The IT sector is a great illustration of the fact that while there can be plenty of work in some areas, even while a broader recession taking place. Fortunately the economy has picked up again, however, we are also in a period where many aspects of work are changing rapidly. With this in mind, it makes sense to think about the work you do, and what aspects of it are more or less likely to become automated first. It’s important to remember too, that just because something can become automated, it might not be automated, or at least not straight away!
Firstly it makes sense to stay up to date with all news about your industry trends, and what areas of your job have the potential for automation. Even in the tech industry, certain aspects of data collection are already able to be done by machines. Similarly, in coding, some areas of software development are being turned into a modular click and drag code snippets. At the same time, there are still areas where human experience and overview will still be invaluable. The challenge and opportunity for you is to make sure you develop your specialisation in the areas least likely to be automated first.
The study by McKinsey Global Institute, visually demonstrated in the chart below is a great starting point for assessing where your own current role sits on the scale from ‘immediate redundancy’ to ‘not likely to happen soon’. It makes for interesting consideration, as many jobs, in many sectors, not just physical labour, have the potential to have aspects of their tasks be replaced by machines or automated processes.
McKinsey Global Institute
Great opportunities for increased job satisfaction
The current upheaval in the workplace need not be all doom and gloom. The automation of repetitive and dull aspects of your job may, hopefully, lead to the creation of more stimulating and interesting work, in the areas where tasks are best done by humans. It is an open question about how many new jobs will be created to offset the automation of many current roles, however, many experts point to the agricultural and industrial revolutions as positive examples. If you consider many of the current IT positions, such as data analysts, transition manager, web director, and web application manager, for example, these were roles that did not even exist twenty years ago.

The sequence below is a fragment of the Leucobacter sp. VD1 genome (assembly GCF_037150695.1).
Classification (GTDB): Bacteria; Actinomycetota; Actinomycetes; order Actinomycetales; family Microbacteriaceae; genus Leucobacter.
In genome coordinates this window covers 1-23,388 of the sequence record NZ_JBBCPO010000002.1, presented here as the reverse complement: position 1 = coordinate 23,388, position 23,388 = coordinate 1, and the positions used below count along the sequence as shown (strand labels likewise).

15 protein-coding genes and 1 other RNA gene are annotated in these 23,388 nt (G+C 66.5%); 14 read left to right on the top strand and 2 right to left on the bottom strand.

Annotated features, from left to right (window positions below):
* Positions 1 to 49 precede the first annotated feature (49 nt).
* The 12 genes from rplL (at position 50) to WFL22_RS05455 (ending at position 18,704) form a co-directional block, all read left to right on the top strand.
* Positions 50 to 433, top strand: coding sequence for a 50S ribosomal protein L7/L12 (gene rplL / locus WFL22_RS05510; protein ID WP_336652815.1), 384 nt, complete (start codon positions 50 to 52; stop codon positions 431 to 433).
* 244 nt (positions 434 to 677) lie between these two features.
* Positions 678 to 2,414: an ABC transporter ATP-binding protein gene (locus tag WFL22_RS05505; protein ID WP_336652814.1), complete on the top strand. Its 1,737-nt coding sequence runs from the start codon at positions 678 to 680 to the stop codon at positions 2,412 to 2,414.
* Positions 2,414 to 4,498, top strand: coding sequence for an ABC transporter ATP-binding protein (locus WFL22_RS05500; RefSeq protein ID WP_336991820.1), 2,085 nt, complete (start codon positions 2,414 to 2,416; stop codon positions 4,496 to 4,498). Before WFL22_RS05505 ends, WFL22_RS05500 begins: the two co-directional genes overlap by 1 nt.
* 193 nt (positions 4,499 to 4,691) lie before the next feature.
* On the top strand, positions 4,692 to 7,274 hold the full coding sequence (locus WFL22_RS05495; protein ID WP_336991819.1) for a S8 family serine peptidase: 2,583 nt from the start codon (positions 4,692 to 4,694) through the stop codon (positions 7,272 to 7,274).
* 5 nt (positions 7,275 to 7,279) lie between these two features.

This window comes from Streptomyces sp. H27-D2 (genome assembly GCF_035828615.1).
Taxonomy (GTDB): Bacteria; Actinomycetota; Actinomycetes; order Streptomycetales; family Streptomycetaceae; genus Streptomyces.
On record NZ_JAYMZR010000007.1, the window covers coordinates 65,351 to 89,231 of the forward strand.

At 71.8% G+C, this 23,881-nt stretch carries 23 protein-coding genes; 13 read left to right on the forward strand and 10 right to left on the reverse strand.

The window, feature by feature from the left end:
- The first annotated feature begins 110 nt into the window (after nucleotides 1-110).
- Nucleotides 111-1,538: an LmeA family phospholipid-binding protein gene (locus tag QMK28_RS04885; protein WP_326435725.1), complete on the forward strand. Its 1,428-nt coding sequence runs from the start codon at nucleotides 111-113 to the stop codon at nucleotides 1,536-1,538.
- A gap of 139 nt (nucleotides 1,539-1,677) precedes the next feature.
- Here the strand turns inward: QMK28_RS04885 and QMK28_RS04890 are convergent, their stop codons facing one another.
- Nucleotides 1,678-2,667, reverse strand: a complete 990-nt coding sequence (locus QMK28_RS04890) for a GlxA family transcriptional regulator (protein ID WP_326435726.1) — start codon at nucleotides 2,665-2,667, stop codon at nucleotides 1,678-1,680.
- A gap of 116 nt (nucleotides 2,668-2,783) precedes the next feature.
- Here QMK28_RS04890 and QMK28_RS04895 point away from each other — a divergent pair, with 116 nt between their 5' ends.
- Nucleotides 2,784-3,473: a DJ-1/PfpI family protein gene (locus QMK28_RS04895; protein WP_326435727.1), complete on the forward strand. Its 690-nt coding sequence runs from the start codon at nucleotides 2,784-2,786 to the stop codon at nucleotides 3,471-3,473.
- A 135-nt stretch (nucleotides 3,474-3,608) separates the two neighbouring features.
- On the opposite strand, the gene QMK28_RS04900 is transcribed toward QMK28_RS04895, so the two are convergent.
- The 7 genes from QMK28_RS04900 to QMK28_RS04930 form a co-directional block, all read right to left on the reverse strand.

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Not only are these jobs new ones, but they are also well paid, significantly above the national average, and increasingly available, for those with the right skills. It is always hard to know exactly what the future may bring, but by keeping an eye out on industry trends, and hashtags such as #futureofwork you increase the chance of future proofing your own career progression. No one can completely predict the medium and long term future. The best software developers and others working in the IT industry, however, have remained in demand and relevant because of their ability to move with the times, and offer expertise in a changing industry. It’s not necessary to know which coding language will be used in the future, so much as it is invaluable to know what ‘things’ will be wanted in the future, and how we might build them. Areas like the security of our digital identities will only become more important. The ability to rapidly and seamlessly enable this to be securely moved from device to device will be in high demand. If this is something you are already aware of, you will find yourself ahead of the curve, and well positioned to ensure that you continue to have useful and in-demand work skills.
Overall it makes sense to invest some time in staying up to date with changing trends in your industry, and to ensure that your training remains relevant and up to date. In this way, you are also investing in your own future employment prospects too. The robots are coming, but their impact will be varied across different industries.
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